Public Sculpture Archive puts the ‘wow’ back in public art

Hosted by

There's art that's a commodity and disappears into private collections. Then there's public art. Drive around Los Angeles and you will see public sculpture everywhere. Hundreds of artworks, of all shapes and sizes. But do you notice them? Oftentimes not.

A project called Public Sculpture Archive is trying to change that.

DnA producer Avishay Artsy interviewed Sylvie Lake, an artist who climbs on or poses next to these public artworks, wearing monochromatic skin-tight costumes; and Kathryn Vetter Miller, the photographer who captures and disseminates the images on Instagram, altering perception of the artworks and their role in public space.

About their interventions into artworks hidden in plain sight, the artist/model Sylvie Lake says LA is a set. “Everything here has been invented and nothing here really feels real... It's so much fun to play on these sculptures here because they just feel like props in a set where you can project what you want onto it.” 

The photographer Kathryn Vetter Miller is a psychologist by profession, “and so much of what I do is about inviting people to a more mindful state. And working with the sculptures and bringing them back to life does bring life back into them, and brings people into a more conscious state with their environment.”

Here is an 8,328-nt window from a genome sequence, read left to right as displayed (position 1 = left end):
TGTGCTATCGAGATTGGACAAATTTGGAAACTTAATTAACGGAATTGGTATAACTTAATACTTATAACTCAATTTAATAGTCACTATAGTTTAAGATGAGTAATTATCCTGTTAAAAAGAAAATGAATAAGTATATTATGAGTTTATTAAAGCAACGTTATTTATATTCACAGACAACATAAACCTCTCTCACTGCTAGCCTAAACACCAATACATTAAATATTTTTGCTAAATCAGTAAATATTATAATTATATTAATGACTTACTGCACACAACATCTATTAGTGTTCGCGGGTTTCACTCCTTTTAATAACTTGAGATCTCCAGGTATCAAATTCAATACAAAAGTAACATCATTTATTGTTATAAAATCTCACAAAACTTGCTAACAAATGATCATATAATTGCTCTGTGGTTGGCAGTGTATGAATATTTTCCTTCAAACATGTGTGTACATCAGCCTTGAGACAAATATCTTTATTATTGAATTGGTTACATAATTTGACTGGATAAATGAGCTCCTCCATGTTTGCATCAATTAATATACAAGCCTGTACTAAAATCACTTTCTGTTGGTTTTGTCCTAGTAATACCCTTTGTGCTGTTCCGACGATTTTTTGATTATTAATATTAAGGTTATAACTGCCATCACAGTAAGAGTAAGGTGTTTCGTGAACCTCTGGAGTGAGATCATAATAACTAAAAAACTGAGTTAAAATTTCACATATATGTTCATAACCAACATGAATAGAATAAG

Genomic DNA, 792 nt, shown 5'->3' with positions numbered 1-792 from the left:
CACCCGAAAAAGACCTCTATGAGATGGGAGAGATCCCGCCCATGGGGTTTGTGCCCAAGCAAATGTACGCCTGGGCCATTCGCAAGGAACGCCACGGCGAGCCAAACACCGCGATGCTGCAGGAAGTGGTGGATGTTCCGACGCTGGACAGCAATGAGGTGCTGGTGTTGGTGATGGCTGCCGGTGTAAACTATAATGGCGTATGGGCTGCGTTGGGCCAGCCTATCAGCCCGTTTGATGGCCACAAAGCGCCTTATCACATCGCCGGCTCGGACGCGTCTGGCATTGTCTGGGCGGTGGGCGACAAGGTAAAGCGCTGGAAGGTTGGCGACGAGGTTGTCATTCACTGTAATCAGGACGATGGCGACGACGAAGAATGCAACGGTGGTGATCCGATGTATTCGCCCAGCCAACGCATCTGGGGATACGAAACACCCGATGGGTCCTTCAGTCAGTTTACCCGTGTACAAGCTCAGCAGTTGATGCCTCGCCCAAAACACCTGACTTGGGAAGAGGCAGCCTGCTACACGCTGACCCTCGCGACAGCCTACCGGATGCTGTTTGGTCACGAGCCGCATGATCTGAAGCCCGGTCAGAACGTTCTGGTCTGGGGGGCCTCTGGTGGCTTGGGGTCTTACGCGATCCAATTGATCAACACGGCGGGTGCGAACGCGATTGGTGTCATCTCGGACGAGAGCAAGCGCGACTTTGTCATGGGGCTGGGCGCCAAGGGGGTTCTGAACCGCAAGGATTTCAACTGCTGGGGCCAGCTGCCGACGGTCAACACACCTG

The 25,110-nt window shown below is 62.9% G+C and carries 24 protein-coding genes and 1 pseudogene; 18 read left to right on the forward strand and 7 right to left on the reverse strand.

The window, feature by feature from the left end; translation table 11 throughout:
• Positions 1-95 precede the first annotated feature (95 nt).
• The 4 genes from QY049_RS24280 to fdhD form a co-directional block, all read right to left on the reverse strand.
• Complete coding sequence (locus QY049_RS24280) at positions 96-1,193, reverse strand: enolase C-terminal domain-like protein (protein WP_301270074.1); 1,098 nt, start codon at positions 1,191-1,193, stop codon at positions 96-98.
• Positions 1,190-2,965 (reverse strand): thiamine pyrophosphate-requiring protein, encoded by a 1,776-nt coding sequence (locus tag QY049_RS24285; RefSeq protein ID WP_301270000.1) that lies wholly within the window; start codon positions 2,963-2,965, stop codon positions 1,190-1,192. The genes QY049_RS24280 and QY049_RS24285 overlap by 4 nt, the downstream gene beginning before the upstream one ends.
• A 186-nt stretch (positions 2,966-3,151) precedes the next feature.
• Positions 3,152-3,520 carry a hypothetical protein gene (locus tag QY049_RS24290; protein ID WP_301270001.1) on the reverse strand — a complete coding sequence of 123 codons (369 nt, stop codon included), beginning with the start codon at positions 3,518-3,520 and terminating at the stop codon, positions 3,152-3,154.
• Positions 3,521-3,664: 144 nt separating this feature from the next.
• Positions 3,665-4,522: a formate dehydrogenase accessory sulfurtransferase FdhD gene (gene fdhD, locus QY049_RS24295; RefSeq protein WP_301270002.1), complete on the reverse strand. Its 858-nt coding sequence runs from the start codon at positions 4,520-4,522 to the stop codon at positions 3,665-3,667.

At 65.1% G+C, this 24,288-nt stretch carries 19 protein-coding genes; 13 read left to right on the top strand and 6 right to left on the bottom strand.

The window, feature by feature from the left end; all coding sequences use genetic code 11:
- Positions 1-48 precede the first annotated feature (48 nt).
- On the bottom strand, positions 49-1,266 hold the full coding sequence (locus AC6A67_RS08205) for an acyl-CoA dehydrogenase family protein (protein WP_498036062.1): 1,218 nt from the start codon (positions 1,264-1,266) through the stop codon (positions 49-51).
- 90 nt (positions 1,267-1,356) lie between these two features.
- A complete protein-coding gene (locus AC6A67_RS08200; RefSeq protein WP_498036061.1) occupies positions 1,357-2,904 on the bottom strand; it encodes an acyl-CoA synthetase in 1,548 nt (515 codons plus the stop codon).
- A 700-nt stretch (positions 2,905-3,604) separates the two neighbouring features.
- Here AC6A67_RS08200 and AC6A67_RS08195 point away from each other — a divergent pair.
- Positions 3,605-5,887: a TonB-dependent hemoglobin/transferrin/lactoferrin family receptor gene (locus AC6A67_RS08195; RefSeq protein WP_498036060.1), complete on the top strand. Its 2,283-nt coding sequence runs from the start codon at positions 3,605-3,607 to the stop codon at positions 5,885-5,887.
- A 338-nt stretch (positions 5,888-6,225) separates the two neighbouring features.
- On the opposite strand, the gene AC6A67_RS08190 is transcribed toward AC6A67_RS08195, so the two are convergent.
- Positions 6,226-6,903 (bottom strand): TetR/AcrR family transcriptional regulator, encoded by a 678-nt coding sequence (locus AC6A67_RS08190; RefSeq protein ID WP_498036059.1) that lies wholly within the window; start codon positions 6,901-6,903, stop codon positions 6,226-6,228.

Double Ascension by Herbert Bayer, 1973. Downtown (515 S. Flower) Los Angeles

Friendship Knot (1981) by Shinkichi Tajiri in Little Tokyo

Mobius Bench II (2003) by Vito Acconci, Shops at Lake Avenue (401 Lake), Pasadena.

Hymn of Life: Tulips (2007) by Yayoi Kusama, Beverly Hills.

Drive-By Art (1992) by Lars Hawkes, at edge of Highway 170, at northbound Sherman Way on-ramp, Valley Glen.

“Trench, Shafts, Pit, Tunnel, Chamber” (1978) by Bruce Nauman, Citigroup Center

Arrogant Man and Surprised Woman (1986) by Viola Frey, California Mart patio.